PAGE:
The Wall Street Journal reports that Google is making a push to hire Android app developers in an attempt to catch up with Apple’s app market. Apple currently has around 350,000 apps in the iTunes store, while Google’s Market contains a little more than 100,000 apps. The effects of this strategy remain to be seen, but I expect it to succeed in some areas and fail in others.
Google’s strategy of developing its own apps will certainly help create more blockbuster apps, most of which require larger resources to develop. Google Maps and Google Navigate apps, both required large resources to create, did give Android a definite advantage over other platforms. Such blockbuster apps will increase Android adoption, which in turn will attract more independent developers to create more apps. But is that enough?
It is important to understand that Google alone will not be able to muster the sheer number of independent developers that develop iPhone apps. The question that Google needs to answer is: considering the fact that there are more developers who can develop Android apps than those who can develop iPhone apps, why has the app gap remained largely unchanged over the past few months? The answer may have something to do with the revenue developers receive from the apps they develop.
According to Nielsen, Android seems to attract a younger, less-affluent crowd. Consequently, Android app developers rely on ad revenue, which is much smaller than revenue they can get from developing a pay app for the iPhone. And the more complex an app is the more critical potential revenue becomes to justify the developers’ investment. Not only does Google need to figure out a way to improve the ad revenue Android developers receive, it also needs to educate developers in other revenue generation models such as mining data collected from the apps.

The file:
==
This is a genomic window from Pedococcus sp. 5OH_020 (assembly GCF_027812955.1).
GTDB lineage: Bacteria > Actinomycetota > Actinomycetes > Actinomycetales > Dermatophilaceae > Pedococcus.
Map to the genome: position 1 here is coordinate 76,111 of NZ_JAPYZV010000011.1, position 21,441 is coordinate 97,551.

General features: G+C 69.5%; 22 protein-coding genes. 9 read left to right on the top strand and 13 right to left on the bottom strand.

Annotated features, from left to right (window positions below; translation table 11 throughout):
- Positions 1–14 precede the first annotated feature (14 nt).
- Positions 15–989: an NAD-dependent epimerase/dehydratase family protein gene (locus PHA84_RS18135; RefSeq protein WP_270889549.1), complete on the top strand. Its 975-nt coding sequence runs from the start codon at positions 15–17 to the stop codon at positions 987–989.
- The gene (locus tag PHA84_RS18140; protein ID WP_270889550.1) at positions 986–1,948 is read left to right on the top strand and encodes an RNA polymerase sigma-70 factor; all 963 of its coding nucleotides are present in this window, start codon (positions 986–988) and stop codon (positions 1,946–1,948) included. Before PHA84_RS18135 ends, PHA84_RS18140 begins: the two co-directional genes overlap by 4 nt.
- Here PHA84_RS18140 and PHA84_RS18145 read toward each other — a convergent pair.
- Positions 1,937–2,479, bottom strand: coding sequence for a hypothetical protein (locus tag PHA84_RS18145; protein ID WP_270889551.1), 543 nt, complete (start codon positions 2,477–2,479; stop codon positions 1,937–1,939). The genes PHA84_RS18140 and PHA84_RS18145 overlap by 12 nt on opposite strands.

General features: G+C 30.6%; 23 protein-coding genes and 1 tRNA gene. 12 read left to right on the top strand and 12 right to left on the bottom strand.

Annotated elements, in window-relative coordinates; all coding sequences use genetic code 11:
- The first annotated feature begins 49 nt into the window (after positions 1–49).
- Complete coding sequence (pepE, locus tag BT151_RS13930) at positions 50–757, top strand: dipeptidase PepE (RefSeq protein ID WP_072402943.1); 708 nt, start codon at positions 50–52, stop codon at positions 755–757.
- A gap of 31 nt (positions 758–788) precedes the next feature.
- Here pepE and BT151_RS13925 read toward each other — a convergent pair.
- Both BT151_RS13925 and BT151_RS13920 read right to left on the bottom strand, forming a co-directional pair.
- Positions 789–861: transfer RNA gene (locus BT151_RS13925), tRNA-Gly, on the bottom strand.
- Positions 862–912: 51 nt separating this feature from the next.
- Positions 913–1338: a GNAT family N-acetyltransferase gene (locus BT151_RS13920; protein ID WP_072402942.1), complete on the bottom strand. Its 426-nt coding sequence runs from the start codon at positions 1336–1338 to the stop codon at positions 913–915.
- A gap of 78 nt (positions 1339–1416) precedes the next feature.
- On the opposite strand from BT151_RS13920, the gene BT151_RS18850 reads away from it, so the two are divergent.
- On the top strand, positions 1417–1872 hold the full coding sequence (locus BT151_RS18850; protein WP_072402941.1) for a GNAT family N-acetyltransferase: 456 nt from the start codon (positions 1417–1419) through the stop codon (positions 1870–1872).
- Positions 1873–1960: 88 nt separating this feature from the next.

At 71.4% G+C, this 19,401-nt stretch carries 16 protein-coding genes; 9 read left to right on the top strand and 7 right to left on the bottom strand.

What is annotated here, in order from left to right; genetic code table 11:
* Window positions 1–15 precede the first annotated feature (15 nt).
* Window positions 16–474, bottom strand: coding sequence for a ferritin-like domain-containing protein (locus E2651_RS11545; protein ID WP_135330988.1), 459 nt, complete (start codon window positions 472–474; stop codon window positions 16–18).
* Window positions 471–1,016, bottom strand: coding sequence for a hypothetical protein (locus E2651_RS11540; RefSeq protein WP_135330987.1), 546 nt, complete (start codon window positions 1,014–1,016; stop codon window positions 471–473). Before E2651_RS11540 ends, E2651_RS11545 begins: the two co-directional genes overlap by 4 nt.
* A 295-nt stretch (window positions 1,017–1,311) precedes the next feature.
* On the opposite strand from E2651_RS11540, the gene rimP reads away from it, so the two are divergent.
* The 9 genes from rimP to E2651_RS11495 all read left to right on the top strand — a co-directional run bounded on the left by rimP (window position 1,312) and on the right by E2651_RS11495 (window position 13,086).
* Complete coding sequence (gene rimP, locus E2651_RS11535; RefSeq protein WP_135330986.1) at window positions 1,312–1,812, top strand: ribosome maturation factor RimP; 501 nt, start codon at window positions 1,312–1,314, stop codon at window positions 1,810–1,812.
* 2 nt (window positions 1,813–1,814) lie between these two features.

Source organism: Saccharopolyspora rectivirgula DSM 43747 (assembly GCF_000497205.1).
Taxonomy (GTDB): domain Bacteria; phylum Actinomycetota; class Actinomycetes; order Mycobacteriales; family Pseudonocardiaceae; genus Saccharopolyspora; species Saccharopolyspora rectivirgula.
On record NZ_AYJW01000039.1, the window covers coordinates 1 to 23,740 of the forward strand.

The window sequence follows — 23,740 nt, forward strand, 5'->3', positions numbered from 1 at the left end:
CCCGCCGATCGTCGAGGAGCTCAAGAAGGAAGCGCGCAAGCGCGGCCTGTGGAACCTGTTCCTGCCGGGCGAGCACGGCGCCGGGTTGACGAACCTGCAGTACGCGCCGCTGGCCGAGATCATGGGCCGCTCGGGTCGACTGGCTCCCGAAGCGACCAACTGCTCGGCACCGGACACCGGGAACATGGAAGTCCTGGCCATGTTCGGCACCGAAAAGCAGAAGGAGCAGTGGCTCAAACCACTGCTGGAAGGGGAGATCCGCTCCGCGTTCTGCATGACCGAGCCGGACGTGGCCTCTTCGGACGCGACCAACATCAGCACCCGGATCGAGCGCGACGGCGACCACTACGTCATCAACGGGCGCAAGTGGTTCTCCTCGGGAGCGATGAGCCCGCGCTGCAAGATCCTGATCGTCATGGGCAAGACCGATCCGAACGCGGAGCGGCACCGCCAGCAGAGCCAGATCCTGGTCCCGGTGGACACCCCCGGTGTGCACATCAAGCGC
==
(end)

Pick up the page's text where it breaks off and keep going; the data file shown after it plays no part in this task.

Crowd sourcing is another method that Google can utilize to attract more developers to Android. Contests for apps that provide the most utility to users can be a very cost effective way to stimulate the creation of blockbuster apps without the risk of directly hiring new employees.
Only time will tell the efficacy of Google’s strategy to push development of apps in-house. But in the meantime, it wouldn’t hurt to try to walk a mile in the independent developers’ shoes and try to remove the obstacles that prevent them from developing for Android.